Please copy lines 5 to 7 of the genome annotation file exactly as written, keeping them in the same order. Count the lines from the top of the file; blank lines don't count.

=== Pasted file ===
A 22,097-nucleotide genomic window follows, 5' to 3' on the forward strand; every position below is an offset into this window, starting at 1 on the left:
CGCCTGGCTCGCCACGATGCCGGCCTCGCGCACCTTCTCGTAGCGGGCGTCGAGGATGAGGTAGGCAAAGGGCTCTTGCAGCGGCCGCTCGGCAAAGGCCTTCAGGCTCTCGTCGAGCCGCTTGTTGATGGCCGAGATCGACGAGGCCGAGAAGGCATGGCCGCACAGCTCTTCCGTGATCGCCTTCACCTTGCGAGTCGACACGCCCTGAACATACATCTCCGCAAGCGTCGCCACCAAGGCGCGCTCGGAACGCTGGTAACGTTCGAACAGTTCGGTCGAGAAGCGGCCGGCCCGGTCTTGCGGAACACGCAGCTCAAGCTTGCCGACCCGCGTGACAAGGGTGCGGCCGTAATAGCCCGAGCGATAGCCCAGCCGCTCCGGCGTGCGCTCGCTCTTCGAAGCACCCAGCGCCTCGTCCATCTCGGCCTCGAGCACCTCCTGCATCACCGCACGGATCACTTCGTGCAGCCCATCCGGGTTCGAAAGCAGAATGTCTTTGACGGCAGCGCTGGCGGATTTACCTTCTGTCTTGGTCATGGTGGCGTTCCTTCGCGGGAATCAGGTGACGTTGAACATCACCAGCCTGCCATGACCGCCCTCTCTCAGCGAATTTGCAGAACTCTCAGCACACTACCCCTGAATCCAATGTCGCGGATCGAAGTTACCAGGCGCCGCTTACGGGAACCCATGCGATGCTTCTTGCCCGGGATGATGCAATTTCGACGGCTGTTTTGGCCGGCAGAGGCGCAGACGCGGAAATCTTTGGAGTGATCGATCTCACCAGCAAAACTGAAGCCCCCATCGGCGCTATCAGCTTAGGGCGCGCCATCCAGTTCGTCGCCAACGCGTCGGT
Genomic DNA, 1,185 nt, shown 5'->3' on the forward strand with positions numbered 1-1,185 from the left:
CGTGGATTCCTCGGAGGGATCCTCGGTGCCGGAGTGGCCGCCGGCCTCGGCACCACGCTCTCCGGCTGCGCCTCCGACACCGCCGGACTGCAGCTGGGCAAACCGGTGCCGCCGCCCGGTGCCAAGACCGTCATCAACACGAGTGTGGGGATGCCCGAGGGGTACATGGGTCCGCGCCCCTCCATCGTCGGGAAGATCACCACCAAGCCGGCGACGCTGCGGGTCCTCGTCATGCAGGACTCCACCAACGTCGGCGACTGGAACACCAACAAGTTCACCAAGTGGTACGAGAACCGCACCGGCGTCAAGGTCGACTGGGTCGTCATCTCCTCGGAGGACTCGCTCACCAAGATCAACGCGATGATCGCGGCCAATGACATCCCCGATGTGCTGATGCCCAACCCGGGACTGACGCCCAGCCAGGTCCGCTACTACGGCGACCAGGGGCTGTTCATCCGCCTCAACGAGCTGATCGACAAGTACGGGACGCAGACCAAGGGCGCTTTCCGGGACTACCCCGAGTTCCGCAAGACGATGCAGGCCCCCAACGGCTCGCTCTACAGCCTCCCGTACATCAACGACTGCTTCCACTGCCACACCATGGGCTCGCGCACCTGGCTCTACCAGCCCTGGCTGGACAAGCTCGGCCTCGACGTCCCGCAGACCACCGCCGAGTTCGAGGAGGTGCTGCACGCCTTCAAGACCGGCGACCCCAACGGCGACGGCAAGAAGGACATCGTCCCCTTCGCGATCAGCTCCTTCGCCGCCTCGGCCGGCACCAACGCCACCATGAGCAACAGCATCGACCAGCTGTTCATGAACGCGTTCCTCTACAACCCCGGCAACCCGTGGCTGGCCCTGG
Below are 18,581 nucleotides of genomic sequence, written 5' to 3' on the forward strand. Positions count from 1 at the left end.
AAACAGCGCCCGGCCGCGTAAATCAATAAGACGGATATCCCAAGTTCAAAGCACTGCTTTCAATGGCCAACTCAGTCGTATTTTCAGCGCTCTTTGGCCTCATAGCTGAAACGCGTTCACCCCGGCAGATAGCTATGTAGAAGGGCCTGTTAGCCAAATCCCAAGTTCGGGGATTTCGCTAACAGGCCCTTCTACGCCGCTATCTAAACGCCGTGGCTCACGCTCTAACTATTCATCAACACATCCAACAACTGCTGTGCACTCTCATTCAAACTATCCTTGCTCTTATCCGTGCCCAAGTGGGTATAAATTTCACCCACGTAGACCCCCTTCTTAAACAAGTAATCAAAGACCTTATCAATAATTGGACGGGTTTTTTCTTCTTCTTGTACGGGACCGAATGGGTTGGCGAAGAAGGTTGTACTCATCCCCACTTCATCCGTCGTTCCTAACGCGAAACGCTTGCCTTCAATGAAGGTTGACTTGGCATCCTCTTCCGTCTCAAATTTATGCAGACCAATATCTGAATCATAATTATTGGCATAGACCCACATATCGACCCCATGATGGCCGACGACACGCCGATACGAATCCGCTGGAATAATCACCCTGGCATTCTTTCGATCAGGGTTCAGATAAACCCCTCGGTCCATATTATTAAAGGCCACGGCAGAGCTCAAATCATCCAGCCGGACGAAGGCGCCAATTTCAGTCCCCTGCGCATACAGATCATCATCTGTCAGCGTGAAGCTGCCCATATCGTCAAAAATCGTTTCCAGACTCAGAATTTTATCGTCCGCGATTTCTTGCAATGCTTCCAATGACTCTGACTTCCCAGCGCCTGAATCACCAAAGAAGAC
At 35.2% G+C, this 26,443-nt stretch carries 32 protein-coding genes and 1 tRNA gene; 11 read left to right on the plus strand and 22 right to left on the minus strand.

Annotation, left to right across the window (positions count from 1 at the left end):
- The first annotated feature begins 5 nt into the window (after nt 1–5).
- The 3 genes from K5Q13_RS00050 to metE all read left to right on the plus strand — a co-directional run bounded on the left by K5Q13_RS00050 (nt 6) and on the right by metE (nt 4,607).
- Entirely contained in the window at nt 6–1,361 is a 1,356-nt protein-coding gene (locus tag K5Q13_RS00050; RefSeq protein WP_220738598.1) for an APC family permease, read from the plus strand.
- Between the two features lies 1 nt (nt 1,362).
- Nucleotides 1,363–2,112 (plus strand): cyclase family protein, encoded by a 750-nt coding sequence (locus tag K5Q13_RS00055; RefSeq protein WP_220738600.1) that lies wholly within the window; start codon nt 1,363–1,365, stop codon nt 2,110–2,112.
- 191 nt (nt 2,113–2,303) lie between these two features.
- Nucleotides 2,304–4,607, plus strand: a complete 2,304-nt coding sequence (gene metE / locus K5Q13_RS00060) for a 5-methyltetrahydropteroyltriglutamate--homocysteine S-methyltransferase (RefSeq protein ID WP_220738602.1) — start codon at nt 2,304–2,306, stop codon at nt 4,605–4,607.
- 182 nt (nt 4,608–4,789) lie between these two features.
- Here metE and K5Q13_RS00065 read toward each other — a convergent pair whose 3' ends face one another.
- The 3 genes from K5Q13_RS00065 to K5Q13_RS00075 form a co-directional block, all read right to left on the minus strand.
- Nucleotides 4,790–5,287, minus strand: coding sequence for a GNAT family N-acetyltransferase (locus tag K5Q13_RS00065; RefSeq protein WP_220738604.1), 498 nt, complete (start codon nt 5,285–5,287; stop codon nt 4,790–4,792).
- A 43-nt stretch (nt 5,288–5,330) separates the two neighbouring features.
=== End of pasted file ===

Below are 18,581 nucleotides of genomic sequence, written 5' to 3' on the forward strand. Positions count from 1 at the left end.
AAACAGCGCCCGGCCGCGTAAATCAATAAGACGGATATCCCAAGTTCAAAGCACTGCTTTCAATGGCCAACTCAGTCGTATTTTCAGCGCTCTTTGGCCTCATAGCTGAAACGCGTTCACCCCGGCAGATAGCTATGTAGAAGGGCCTGTTAGCCAAATCCCAAGTTCGGGGATTTCGCTAACAGGCCCTTCTACGCCGCTATCTAAACGCCGTGGCTCACGCTCTAACTATTCATCAACACATCCAACAACTGCTGTGCACTCTCATTCAAACTATCCTTGCTCTTATCCGTGCCCAAGTGGGTATAAATTTCACCCACGTAGACCCCCTTCTTAAACAAGTAATCAAAGACCTTATCAATAATTGGACGGGTTTTTTCTTCTTCTTGTACGGGACCGAATGGGTTGGCGAAGAAGGTTGTACTCATCCCCACTTCATCCGTCGTTCCTAACGCGAAACGCTTGCCTTCAATGAAGGTTGACTTGGCATCCTCTTCCGTCTCAAATTTATGCAGACCAATATCTGAATCATAATTATTGGCATAGACCCACATATCGACCCCATGATGGCCGACGACACGCCGATACGAATCCGCTGGAATAATCACCCTGGCATTCTTTCGATCAGGGTTCAGATAAACCCCTCGGTCCATATTATTAAAGGCCACGGCAGAGCTCAAATCATCCAGCCGGACGAAGGCGCCAATTTCAGTCCCCTGCGCATACAGATCATCATCTGTCAGCGTGAAGCTGCCCATATCGTCAAAAATCGTTTCCAGACTCAGAATTTTATCGTCCGCGATTTCTTGCAATGCTTCCAATGACTCTGACTTCCCAGCGCCTGAATCACCAAAGAAGAC
At 35.2% G+C, this 26,443-nt stretch carries 32 protein-coding genes and 1 tRNA gene; 11 read left to right on the plus strand and 22 right to left on the minus strand.